RNA extraction, reverse transcription and quantitative PCR
PrepEase RNA Spin Kit (Affymetrix) was used to extract total RNA from differentiated hiPSCs according to the manufacturer’s instructions. To remove genomic DNA from the preparation, DNase treatment was carried out for 15 min at room temperature. Purified RNA was reverse transcribed using the High-Capacity cDNA Reverse Transcription Kit (Applied Biosystems). QPCR was performed on the CFX384 Touch™ Real-Time PCR Detection System with iTaq™ Universal SYBR® Green Supermix (Bio-Rad). Reported fold changes were based on relative expression values calculated using the 2-ΔΔC(T) method with normalization to actin expression for each sample. QPCR primers were custom-designed to span exon exon junction, wherever possible, using Primer-BLAST (NCBI). Sequences of primers used are listed in Supplementary Table 2. qPCR primers had been used for the following genes: ABHD15, ACTB, ANKS4B, FGFR4, GLIS3, GLUT1, GLUT2, GLUT3, GPR39, HNF1A, HNF4A, INS, LAMA1, NRARP, PAK4, PDGFA, TM4SF4, TSPAN8, UGT2B4.
Cells were harvested by mechanical scraping on ice and lysed in M-PER (Thermo Scientific) in the presence of protease and phosphatase inhibitors (Sigma–Aldrich). Protein lysates were quantified using the BCA Assay (Thermo Scientific), separated with sodium dodecyl sulphate polyacrylamide gel electrophoresis (SDS-PAGE) using the Mini-PROTEAN Tetra Cell system (Bio-Rad) and transferred to PVDF membranes (Bio-Rad). Primary antibodies against endogenous HNF1A protein (Santa Cruz, sc-6548; 1:500), or actin (Sigma–Aldrich, A5441; 1:10000) were used, followed by HRP-conjugated secondary antibodies anti-goat IgG-HRP (Santa Cruz, sc-2354, 1:5000) and anti-mouse IgG-HRP (Bethyl labs, A90-516P, 1:10000). Chemiluminescent signals were detected using Super Signal West Dura Extended Duration substrate (Thermo Scientific).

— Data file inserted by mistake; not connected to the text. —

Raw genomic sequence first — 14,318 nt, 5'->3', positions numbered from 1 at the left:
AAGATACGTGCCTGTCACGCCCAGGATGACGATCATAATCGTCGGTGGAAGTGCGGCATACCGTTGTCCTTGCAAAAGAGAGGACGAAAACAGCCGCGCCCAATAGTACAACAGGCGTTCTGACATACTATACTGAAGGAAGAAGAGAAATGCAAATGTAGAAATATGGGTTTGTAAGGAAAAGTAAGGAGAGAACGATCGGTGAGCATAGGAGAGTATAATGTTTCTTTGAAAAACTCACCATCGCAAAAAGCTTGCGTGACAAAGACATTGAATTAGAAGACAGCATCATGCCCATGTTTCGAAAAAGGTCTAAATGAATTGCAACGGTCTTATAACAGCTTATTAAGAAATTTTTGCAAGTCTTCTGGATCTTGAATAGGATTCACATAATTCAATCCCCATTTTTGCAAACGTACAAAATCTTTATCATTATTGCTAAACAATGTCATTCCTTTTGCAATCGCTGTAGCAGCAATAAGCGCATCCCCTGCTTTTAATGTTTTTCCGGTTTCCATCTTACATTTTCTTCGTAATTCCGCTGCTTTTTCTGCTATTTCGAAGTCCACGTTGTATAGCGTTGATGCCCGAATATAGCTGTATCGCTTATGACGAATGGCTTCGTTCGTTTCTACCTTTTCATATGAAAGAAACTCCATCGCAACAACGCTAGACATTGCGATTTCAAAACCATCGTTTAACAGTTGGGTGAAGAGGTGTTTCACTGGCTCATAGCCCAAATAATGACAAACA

Stimulated insulin secretion assay
Glucose-stimulated insulin secretion (GSIS) was performed on hPSC-derived β-like cells. Briefly, approximately 100 β-like cell clumps were picked into each well of a 12-well non-treated cell culture plate (Eppendorf) and rinsed three times with the Krebs-Ringer Bicarbonate (KRB) buffer (129 mM NaCl, 4.8 mM KCl, 2.5 mM CaCl2, 1.2 mM MgSO4, 1.2 mM KH2PO4, 5 mM NaHCO3, 10 mM HEPES, 0.1% BSA in ddH2O, pH7.4 and sterile filtered). Samples were equilibrated in KRB buffer containing 2.8 mM D-glucose (Sigma–Aldrich) at 37 °C for 1 h. Samples were then incubated in KRB buffer containing 2.8 mM D-Glucose at 37 °C for 30 min and supernatants were collected. Next, cells were rinsed three times with PBS, incubated in KRB buffer containing 16.7 mM D-Glucose at 37 °C for 30 min and supernatants were collected again. At the end of the experiment, Mercodia Human Insulin ELISA kit (Mercodia) was used to measure the insulin content in the collected samples following manufacturer’s instructions. Human C-peptide ELISA kit (Mercodia) was used to measure the C-peptide content in the collected samples following manufacturer’s instructions.